In an exclusive interview, AT&T’s CEO Randall
Stephenson admits that Verizon Wireless has an early lead on
LTE but says it will catch up, and its HSPA+ back-up makes more
sense. Interview by Alan Burkitt-Gray
Stephenson: HSPA+ gives broadband coverage at 2-3
across the US, with LTE available to 70 million by the end of
AT&T chief Randall Stephenson has responded to Verizon
Wireless’s plans to launch LTE by starting a 4G
speed war in an interview with Global Telecoms Business.
In an exclusive interview with GTB, Stephenson says AT&T
will cover 70 million people across the US by the end of 2011
— and has a significant advantage over Verizon
Wireless, because AT&T already has a fast 3G network that
will provide a broadband wireless service outside the 4G LTE
"The one thing you have to avoid is for customers on a six to
seven meg [LTE] experience to fall back to something sub-meg,"
says Stephenson. "It’s very important to have a 3G
layer with the 4G on top. The beauty of this is the handsets
are forwards and backwards compatible."
AT&T has already upgraded it 3G network to HSPA running at
7.2 megabits a second, says Stephenson, "and we’re
now on path to have HSPA+ largely deployed throughout the
country by the end of this year". This will run at up to 20
megabits. But Verizon Wireless’s 3G network, which
runs on the Qualcomm EV-DO standard, is slower than HSPA, he
Stephenson was talking to Global Telecoms Business within days
of Verizon Wireless’s long expected announcement
that it would launch in 38 metropolitan areas in the US, with
services available to one third of the population.
Stephenson admitted that Verizon Wireless "has been very
aggressive" with its LTE plans. "But we have a very elegant
path, just working the [HSPA] speed up and up while
you’re working to get the LTE ramped, and then you
step off to LTE."
So at 70 million by the end of 2011, 22% of the population,
AT&T is more than a year behind Verizon Wireless, but he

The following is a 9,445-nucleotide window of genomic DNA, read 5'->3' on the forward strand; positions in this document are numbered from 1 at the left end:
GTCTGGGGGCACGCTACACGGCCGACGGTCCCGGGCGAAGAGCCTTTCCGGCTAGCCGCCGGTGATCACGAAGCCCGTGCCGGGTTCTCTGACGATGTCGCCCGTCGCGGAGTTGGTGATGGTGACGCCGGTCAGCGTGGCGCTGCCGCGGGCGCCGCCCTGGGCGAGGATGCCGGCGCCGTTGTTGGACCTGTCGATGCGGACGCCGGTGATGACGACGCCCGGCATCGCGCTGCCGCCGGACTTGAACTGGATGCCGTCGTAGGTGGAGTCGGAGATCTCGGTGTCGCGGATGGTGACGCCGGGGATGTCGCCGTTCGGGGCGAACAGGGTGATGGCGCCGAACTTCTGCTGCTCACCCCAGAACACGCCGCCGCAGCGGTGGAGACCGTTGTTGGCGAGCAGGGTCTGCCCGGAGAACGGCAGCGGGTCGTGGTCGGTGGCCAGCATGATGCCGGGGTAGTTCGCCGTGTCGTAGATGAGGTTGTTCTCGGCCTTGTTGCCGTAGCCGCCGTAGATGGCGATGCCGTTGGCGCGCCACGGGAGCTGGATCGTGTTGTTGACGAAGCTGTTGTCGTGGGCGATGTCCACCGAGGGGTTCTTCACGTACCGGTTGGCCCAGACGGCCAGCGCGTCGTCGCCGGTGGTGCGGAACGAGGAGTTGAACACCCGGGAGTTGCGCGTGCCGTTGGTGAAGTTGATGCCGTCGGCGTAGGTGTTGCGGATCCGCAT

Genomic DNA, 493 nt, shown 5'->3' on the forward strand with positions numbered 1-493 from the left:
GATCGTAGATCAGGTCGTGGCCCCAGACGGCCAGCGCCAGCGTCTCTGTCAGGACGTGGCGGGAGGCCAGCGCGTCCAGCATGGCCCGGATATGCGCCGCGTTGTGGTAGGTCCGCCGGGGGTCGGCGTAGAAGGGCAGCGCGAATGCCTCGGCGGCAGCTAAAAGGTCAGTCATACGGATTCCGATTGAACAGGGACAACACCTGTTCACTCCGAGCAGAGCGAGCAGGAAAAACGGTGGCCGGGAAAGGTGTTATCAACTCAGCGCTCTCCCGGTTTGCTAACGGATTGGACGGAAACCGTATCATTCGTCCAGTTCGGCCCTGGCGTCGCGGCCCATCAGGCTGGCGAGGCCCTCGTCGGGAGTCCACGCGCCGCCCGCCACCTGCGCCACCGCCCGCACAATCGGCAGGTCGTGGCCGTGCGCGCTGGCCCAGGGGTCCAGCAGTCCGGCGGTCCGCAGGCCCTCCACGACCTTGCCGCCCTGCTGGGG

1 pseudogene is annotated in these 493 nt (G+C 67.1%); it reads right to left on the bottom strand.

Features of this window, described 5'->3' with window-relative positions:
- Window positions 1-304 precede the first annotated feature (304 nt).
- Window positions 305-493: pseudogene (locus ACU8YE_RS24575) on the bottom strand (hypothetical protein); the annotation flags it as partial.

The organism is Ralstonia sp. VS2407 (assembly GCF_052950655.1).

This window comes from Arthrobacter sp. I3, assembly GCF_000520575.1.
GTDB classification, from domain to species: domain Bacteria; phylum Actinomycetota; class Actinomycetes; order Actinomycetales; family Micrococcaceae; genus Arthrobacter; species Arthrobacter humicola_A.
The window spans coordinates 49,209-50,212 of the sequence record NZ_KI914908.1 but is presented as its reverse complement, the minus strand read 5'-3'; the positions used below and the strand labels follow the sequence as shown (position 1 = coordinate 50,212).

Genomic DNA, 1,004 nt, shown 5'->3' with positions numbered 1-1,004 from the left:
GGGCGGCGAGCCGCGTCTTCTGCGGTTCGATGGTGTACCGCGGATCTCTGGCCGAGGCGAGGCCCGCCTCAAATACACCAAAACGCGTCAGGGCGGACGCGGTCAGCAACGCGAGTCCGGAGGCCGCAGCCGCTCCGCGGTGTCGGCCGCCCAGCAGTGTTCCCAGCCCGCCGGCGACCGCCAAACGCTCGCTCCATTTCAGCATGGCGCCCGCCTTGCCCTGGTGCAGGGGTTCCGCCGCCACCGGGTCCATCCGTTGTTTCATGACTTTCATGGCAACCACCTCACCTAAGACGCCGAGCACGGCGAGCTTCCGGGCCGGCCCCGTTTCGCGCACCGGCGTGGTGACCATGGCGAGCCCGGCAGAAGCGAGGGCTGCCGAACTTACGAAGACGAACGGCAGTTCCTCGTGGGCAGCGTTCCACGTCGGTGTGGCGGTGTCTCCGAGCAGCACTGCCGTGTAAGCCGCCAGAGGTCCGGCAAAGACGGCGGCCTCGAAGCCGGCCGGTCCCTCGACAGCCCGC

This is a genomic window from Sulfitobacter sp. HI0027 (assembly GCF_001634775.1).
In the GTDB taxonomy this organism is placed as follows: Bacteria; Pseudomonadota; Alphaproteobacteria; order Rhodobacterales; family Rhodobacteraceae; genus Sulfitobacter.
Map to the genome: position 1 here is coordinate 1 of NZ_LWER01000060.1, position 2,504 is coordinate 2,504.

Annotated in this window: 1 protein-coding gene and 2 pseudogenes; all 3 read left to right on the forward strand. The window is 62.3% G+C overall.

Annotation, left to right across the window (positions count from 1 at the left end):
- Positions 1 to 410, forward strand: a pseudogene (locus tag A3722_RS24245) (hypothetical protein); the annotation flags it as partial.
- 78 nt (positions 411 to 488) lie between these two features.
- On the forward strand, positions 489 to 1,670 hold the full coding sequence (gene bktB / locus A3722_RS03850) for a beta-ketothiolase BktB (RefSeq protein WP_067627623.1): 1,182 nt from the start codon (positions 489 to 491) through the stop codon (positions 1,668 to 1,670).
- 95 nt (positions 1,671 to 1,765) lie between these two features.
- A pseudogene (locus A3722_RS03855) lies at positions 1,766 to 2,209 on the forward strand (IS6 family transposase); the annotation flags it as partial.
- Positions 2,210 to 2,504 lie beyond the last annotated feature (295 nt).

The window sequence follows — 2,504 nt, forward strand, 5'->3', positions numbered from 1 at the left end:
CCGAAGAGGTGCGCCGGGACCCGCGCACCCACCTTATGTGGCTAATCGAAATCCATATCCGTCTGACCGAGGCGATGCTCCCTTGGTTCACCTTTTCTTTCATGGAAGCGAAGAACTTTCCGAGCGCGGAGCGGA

promises "a very aggressive ramp" in 2012 and 2013. "When you
think of a three to five year horizon, between us and Verizon I
don’t think there will be a whole lot of
difference," says Stephenson. "They will obviously take a lead
as you move into 2011, but they are a little more incentivised
to move faster, because their architecture, CDMA, does not have
this upgrade path that we’re talking about."
That’s because it’s the compatibility
between HSPA and LTE that is key, he suggests: both are members
of the same GSM family of technologies, and the GSM industry
has ensured that new terminals will work on previous generation
"The one thing you have to avoid — we’ve
learned this with 3G — is the whiplash," he says. By
this he means the reaction of a customer who drives out of the
4G coverage area and confronts the reality of an older, slower
Ethernet to cellsites
That’s why, he says, AT&T has been focusing on
deploying HSPA+ "broadly and ubiquitously throughout the US" a
the same time as "investing very, very heavily in fibre to the
cellsites, [using] native ethernet to the cellsites".
This means that there is "a broad layer" of good broadband
coverage, with two to three megabits a second "across the US",
with "the LTE capability on top of that". Most of the US has
been covered with HSPA+ in 2010, but "there are a few places
left to take care of next year", he adds.
How fast will LTE be? Stephenson is candid: "When you get these
networks fully loaded they’re never going to go as
advertised," he says. But, then, he adds, neither is HSPA.
"If you take HSPA+ and you go out to west Texas and put two
people in a cellsite you can get 20 meg. Take HSPA+ and put it
in downtown Manhattan and you load a cellsite, even with fibre
backhaul, probable the best you’re going to get is
two to three meg. LTE will be the same thing. Take LTE out to
west Texas and you can get 50 meg. You load these things up and
you’re not going to get that kind of performance."
But "even on a loaded basis", the new network should produce "a
fairly broad LTE experience at six to eight [megs] and then a
backstop with HSPA+", says Stephenson. "We think that is a
very, very compelling proposition for a lots of the new
services we’re going to be rolling out, that the
industry will be bringing forward."
AT&T will spend an estimated $18-$19 billion on capital
expenditure in the current financial year, about 15% of revenue
that was $123 billion in the last financial year, but
Stephenson is unwilling to say how much of that sum is going on
"You would expect our capital spending as a percent of revenues